[Capstone Press (888) 517-8977]

Young children will enjoy, a delightful online database of animals created just for children in grades K-2. The program is designed specifically for emergent readers, and is correlated to life science standards. It provides essential facts about hundreds of animals, and large, colorful buttons (animal pictures) appear on the opening screen, showing Amphibians, Birds, Dinosaurs, Fish, Insects and Spiders, Invertebrates, Mammals, Pets, Reptiles and more. Clicking a button brings up subsets of species from which to choose.

Whole language learning occurs when the child reads along as the story is being read aloud. Tabs at the bottom lead to exploration of features such as Body, Habitat, Food, Life Cycle, and Fun Facts. A wonderful dimension is added to the learning experience by the video button which invokes a movie of the animal in action.

Educators are provided with useful lesson plans and reproducibles. This newest innovation from Capstone Press is a valuable K-2 resource. A free demo is available at their website.

A.D.A.M. Interactive Anatomy
[A.D.A.M., Inc. (404) 604-2757]

A.D.A.M. has long been known for outstanding, high-end science education software, and now the company has migrated its work, in
Interactive Anatomy, to the web.  Far more complete, and more polished than the original software title(s), A.D.A.M. Interactive Anatomy has been selected as winner of the Post-Secondary Science Website award.

Undoubtedly most useful in a Post-Secondary Biology or Anatomy Pre-Med (even first year intern and beyond) course, there are a number of modules that would be terrific for high school biology classes.  Those modules include: Dissectible Anatomy, Atlas Anatomy, 3D Anatomy, Clinical Illustrations, Clinical Animations, Encyclopedia, and Curriculum Builder.  Instructors and students alike may save resources, pictures and animations within the program, write and save curriculum, export images, and print from within the program.  The images, animations, 3-D models, and dissection modules, taken together, would almost, but not quite completely, replace an actual human dissection.  And a student or instructor can search for specific body parts, diseases, and procedures.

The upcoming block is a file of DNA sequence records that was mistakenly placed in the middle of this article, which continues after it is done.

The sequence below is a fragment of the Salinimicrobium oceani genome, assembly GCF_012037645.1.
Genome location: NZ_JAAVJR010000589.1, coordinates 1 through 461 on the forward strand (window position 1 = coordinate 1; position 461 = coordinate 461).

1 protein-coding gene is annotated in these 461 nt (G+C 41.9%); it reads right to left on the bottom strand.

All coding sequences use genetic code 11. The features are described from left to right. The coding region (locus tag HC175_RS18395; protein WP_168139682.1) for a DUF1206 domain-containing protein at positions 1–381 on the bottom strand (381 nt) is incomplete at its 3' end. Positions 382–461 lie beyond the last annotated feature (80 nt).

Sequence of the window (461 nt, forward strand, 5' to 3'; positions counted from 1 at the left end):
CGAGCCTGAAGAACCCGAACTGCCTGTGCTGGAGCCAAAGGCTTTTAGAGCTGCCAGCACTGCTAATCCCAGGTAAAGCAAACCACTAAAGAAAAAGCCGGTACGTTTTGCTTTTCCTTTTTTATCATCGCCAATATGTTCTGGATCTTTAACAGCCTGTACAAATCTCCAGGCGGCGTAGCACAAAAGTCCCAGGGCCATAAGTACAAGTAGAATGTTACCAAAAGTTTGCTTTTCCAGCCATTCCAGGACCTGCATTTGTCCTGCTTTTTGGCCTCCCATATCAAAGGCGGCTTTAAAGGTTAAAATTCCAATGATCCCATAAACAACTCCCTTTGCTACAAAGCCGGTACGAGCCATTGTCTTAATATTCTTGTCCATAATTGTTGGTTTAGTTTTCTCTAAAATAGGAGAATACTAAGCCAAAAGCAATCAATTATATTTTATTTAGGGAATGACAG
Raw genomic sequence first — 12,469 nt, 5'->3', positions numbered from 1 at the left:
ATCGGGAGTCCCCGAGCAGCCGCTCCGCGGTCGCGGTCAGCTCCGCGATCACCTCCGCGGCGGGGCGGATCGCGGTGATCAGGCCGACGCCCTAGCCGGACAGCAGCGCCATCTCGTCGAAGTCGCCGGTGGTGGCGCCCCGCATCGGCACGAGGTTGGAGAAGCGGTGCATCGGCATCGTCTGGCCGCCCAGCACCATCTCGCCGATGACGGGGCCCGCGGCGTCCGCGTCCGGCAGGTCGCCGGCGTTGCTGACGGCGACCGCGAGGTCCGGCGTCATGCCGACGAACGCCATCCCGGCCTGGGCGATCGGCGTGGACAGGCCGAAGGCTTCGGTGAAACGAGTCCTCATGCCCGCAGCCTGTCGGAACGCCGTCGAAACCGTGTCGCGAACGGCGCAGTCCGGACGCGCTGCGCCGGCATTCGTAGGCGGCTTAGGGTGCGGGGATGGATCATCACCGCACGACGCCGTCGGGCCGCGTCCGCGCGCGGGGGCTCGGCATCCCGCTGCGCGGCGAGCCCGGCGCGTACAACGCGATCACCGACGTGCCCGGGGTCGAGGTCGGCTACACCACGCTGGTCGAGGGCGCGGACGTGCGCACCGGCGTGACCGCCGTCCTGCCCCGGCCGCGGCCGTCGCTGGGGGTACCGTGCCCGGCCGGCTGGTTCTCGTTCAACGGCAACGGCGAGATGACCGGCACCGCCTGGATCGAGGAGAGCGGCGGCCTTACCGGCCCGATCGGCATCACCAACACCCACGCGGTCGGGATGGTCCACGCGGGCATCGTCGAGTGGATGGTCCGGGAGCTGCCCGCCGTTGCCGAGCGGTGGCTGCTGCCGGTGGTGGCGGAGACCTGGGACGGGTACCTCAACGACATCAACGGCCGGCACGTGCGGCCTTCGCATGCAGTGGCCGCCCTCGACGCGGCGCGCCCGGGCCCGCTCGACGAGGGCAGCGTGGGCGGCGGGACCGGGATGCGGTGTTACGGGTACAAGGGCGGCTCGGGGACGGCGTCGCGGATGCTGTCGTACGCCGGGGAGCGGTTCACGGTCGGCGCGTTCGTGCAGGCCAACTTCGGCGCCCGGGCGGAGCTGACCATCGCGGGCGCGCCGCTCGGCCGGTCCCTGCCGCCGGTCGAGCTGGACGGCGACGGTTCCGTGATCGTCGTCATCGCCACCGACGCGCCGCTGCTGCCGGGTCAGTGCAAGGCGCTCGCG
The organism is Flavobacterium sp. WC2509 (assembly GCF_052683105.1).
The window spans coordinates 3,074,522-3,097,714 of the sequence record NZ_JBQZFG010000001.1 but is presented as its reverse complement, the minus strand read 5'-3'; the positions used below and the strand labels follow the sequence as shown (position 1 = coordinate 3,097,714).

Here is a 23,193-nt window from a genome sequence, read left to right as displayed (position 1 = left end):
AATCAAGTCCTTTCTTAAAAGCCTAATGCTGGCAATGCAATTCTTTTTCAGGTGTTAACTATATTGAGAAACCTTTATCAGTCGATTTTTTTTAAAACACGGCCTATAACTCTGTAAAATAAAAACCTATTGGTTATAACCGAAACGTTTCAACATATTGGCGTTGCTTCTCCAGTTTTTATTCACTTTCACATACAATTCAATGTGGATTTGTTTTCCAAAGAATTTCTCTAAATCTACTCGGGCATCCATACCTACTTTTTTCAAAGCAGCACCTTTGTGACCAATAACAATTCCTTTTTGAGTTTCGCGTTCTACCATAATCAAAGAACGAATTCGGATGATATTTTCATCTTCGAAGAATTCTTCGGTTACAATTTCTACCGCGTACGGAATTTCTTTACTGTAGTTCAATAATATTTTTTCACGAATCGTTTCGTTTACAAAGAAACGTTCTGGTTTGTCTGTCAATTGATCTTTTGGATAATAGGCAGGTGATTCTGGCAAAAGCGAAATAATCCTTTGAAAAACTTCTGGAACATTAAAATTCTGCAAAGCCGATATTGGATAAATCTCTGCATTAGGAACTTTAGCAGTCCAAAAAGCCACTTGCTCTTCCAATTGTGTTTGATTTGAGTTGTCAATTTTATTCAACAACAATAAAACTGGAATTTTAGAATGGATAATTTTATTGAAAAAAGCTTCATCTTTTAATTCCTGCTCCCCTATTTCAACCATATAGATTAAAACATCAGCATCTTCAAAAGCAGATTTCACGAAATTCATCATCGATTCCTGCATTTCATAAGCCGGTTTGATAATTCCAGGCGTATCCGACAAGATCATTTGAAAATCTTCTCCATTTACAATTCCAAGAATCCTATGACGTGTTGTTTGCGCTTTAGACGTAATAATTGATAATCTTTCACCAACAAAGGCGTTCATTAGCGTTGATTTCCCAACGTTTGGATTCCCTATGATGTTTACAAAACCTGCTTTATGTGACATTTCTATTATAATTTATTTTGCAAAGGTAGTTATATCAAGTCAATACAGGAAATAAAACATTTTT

Interactive Anatomy is among the very best science applications we have seen, it could be improved even more with the addition of links on various pages to similar topics, e.g., a page detailing a healthy heart could link to pages depicting heart disease; then to the 3-D animation of the heart; then to clinical treatments, and so on.

A stunning and truly impressive tour-de-force, we recommend
A.D.A.M. Interactive Anatomy for a first-look by every science teacher.

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